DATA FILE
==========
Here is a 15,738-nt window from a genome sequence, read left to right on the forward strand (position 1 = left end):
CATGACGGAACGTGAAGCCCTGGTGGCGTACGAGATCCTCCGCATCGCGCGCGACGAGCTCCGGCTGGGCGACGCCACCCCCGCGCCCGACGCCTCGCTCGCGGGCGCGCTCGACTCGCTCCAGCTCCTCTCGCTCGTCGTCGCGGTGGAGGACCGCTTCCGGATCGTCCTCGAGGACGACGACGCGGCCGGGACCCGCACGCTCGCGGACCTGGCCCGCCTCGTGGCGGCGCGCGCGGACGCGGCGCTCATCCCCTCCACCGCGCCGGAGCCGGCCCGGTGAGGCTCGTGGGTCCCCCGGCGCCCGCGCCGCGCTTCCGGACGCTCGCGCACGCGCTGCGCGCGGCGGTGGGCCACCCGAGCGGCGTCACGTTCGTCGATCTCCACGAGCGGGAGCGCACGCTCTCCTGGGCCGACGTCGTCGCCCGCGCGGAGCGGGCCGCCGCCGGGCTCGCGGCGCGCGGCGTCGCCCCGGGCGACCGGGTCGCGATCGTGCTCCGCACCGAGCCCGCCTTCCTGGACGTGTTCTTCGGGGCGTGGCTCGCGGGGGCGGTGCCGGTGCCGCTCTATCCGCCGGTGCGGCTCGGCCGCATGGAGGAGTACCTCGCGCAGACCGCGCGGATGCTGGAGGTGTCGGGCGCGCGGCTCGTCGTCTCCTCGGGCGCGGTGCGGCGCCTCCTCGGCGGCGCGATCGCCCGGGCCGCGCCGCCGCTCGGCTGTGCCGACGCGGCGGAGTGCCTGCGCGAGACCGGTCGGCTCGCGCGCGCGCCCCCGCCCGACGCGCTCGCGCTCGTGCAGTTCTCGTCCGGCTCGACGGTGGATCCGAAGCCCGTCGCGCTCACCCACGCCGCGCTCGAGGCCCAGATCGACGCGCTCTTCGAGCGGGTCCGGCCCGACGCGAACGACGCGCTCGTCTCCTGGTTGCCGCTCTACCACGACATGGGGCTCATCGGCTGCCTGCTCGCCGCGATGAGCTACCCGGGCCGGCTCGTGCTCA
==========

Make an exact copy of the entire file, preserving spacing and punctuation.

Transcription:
Here is a 15,738-nt window from a genome sequence, read left to right on the forward strand (position 1 = left end):
CATGACGGAACGTGAAGCCCTGGTGGCGTACGAGATCCTCCGCATCGCGCGCGACGAGCTCCGGCTGGGCGACGCCACCCCCGCGCCCGACGCCTCGCTCGCGGGCGCGCTCGACTCGCTCCAGCTCCTCTCGCTCGTCGTCGCGGTGGAGGACCGCTTCCGGATCGTCCTCGAGGACGACGACGCGGCCGGGACCCGCACGCTCGCGGACCTGGCCCGCCTCGTGGCGGCGCGCGCGGACGCGGCGCTCATCCCCTCCACCGCGCCGGAGCCGGCCCGGTGAGGCTCGTGGGTCCCCCGGCGCCCGCGCCGCGCTTCCGGACGCTCGCGCACGCGCTGCGCGCGGCGGTGGGCCACCCGAGCGGCGTCACGTTCGTCGATCTCCACGAGCGGGAGCGCACGCTCTCCTGGGCCGACGTCGTCGCCCGCGCGGAGCGGGCCGCCGCCGGGCTCGCGGCGCGCGGCGTCGCCCCGGGCGACCGGGTCGCGATCGTGCTCCGCACCGAGCCCGCCTTCCTGGACGTGTTCTTCGGGGCGTGGCTCGCGGGGGCGGTGCCGGTGCCGCTCTATCCGCCGGTGCGGCTCGGCCGCATGGAGGAGTACCTCGCGCAGACCGCGCGGATGCTGGAGGTGTCGGGCGCGCGGCTCGTCGTCTCCTCGGGCGCGGTGCGGCGCCTCCTCGGCGGCGCGATCGCCCGGGCCGCGCCGCCGCTCGGCTGTGCCGACGCGGCGGAGTGCCTGCGCGAGACCGGTCGGCTCGCGCGCGCGCCCCCGCCCGACGCGCTCGCGCTCGTGCAGTTCTCGTCCGGCTCGACGGTGGATCCGAAGCCCGTCGCGCTCACCCACGCCGCGCTCGAGGCCCAGATCGACGCGCTCTTCGAGCGGGTCCGGCCCGACGCGAACGACGCGCTCGTCTCCTGGTTGCCGCTCTACCACGACATGGGGCTCATCGGCTGCCTGCTCGCCGCGATGAGCTACCCGGGCCGGCTCGTGCTCA